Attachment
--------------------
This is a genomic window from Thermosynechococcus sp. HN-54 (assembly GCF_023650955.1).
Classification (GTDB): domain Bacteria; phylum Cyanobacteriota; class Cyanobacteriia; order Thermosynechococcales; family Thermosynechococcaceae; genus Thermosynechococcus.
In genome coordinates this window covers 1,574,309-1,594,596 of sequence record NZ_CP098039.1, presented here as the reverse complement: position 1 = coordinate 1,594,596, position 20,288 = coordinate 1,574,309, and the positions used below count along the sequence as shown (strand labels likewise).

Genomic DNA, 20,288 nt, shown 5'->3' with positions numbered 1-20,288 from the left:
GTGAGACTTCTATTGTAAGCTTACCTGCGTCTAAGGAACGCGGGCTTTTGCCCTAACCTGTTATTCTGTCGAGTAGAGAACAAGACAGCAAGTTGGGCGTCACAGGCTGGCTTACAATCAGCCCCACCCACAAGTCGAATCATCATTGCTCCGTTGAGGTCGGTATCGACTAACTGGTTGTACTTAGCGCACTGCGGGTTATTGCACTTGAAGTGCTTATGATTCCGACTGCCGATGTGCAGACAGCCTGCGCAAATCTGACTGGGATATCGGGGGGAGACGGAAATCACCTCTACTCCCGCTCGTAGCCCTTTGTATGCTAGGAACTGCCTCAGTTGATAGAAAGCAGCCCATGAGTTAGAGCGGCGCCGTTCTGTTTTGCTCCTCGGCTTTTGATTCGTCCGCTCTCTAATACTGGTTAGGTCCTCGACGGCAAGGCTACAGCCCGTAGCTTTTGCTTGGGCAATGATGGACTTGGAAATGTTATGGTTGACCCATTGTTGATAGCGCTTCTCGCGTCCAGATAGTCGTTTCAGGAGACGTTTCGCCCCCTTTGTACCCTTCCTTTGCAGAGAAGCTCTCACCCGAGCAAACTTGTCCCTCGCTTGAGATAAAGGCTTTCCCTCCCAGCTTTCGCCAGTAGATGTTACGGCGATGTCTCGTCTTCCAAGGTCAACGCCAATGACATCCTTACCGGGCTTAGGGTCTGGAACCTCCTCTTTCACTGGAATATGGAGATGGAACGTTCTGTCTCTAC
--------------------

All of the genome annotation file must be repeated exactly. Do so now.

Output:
This is a genomic window from Thermosynechococcus sp. HN-54 (assembly GCF_023650955.1).
Classification (GTDB): domain Bacteria; phylum Cyanobacteriota; class Cyanobacteriia; order Thermosynechococcales; family Thermosynechococcaceae; genus Thermosynechococcus.
In genome coordinates this window covers 1,574,309-1,594,596 of sequence record NZ_CP098039.1, presented here as the reverse complement: position 1 = coordinate 1,594,596, position 20,288 = coordinate 1,574,309, and the positions used below count along the sequence as shown (strand labels likewise).

Genomic DNA, 20,288 nt, shown 5'->3' with positions numbered 1-20,288 from the left:
GTGAGACTTCTATTGTAAGCTTACCTGCGTCTAAGGAACGCGGGCTTTTGCCCTAACCTGTTATTCTGTCGAGTAGAGAACAAGACAGCAAGTTGGGCGTCACAGGCTGGCTTACAATCAGCCCCACCCACAAGTCGAATCATCATTGCTCCGTTGAGGTCGGTATCGACTAACTGGTTGTACTTAGCGCACTGCGGGTTATTGCACTTGAAGTGCTTATGATTCCGACTGCCGATGTGCAGACAGCCTGCGCAAATCTGACTGGGATATCGGGGGGAGACGGAAATCACCTCTACTCCCGCTCGTAGCCCTTTGTATGCTAGGAACTGCCTCAGTTGATAGAAAGCAGCCCATGAGTTAGAGCGGCGCCGTTCTGTTTTGCTCCTCGGCTTTTGATTCGTCCGCTCTCTAATACTGGTTAGGTCCTCGACGGCAAGGCTACAGCCCGTAGCTTTTGCTTGGGCAATGATGGACTTGGAAATGTTATGGTTGACCCATTGTTGATAGCGCTTCTCGCGTCCAGATAGTCGTTTCAGGAGACGTTTCGCCCCCTTTGTACCCTTCCTTTGCAGAGAAGCTCTCACCCGAGCAAACTTGTCCCTCGCTTGAGATAAAGGCTTTCCCTCCCAGCTTTCGCCAGTAGATGTTACGGCGATGTCTCGTCTTCCAAGGTCAACGCCAATGACATCCTTACCGGGCTTAGGGTCTGGAACCTCCTCTTTCACTGGAATATGGAGATGGAACGTTCTGTCTCTAC